Editor's note: This story was updated on February 9, 2018.
The way you sit at work could have long-term health repercussions, but "good posture" is about more than throwing back your shoulders, writes Jeanne Whalen for the Wall Street Journal.
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Whalen notes that a growing body of evidence suggests that proper posture is connected to a wide variety of health benefits, including reduced back and joint pain and improved morale. According to Whalen, proper standing posture includes alignment of the ears over the shoulders, the shoulders over the hips, and the hips above the knees and ankles. It also involves even weight distribution.
But experts argue that proper seated posture is especially important and may deserve more attention because it can affect posture while walking and standing.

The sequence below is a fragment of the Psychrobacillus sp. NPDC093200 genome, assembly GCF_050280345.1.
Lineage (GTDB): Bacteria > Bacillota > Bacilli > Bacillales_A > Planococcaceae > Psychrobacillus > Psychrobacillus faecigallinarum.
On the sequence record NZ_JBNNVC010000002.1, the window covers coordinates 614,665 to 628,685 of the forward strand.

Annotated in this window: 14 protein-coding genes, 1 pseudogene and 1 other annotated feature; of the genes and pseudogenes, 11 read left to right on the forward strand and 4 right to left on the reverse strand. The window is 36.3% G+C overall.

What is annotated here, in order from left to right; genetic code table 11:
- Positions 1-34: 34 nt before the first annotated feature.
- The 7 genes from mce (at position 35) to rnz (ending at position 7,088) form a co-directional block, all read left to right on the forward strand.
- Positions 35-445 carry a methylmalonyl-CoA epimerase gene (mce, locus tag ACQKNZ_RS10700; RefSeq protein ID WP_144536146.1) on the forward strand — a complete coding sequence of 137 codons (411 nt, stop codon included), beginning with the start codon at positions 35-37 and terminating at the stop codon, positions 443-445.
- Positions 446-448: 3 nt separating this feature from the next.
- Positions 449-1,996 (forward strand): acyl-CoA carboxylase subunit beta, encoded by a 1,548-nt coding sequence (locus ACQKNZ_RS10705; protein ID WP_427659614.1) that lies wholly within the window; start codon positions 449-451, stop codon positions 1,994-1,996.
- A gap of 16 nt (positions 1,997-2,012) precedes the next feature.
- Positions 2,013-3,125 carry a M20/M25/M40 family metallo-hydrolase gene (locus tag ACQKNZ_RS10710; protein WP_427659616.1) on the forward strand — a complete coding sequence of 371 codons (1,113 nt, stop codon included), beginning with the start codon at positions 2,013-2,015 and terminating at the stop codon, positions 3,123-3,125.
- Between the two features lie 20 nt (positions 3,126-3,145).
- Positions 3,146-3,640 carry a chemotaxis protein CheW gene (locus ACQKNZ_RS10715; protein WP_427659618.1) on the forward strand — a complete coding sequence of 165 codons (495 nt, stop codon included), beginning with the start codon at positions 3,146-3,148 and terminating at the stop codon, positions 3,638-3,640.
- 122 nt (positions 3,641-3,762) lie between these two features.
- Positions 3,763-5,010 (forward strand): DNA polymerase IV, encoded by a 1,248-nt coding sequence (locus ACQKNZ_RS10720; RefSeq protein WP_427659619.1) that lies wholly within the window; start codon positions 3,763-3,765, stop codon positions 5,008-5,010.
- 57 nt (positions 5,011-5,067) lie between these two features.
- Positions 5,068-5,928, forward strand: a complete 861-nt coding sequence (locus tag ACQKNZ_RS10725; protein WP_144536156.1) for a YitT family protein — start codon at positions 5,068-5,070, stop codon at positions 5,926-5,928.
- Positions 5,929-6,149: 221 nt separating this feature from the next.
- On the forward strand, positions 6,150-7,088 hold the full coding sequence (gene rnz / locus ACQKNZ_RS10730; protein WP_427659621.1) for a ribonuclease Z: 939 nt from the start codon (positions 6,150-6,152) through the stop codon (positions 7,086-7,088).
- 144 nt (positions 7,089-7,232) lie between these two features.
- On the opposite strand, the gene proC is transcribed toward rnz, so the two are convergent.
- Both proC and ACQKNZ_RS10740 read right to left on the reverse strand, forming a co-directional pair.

Specifically, people who spend a lot of time using electronic devices, such as computers or tablets, can develop kyphosis, in which a person's shoulders are hunched forward, causing their pectoral muscles to tighten and the spine to become misaligned. According to Whalen, many people have begun walking in this position as well.
To combat kyphosis, experts say that workers should stretch their pectoral muscles and work on strengthening the trapezius muscles in their upper back. They should also remember to align their ears and head over their shoulders.
Another problem associated with poor posture is lordosis, in which the lower spine curves inward and the backside is pushed backward. People who are overweight and women wearing high heels are most susceptible to this problem, according to Whalen.
But problems associated with poor posture are not just physical, writes Whalen.
In a recent study of 30 people receiving treatment for depression in Germany, half of the participants were asked to sit in a slouched position, and the other half were asked to sit in an upright position while attempting to recall a batch of negative and positive words. Individuals who were seated with poor posture were less able to remember the positive words. Another study found decreased energy levels after participants slouched for a period of time (Whalen, Wall Street Journal, 6/23).
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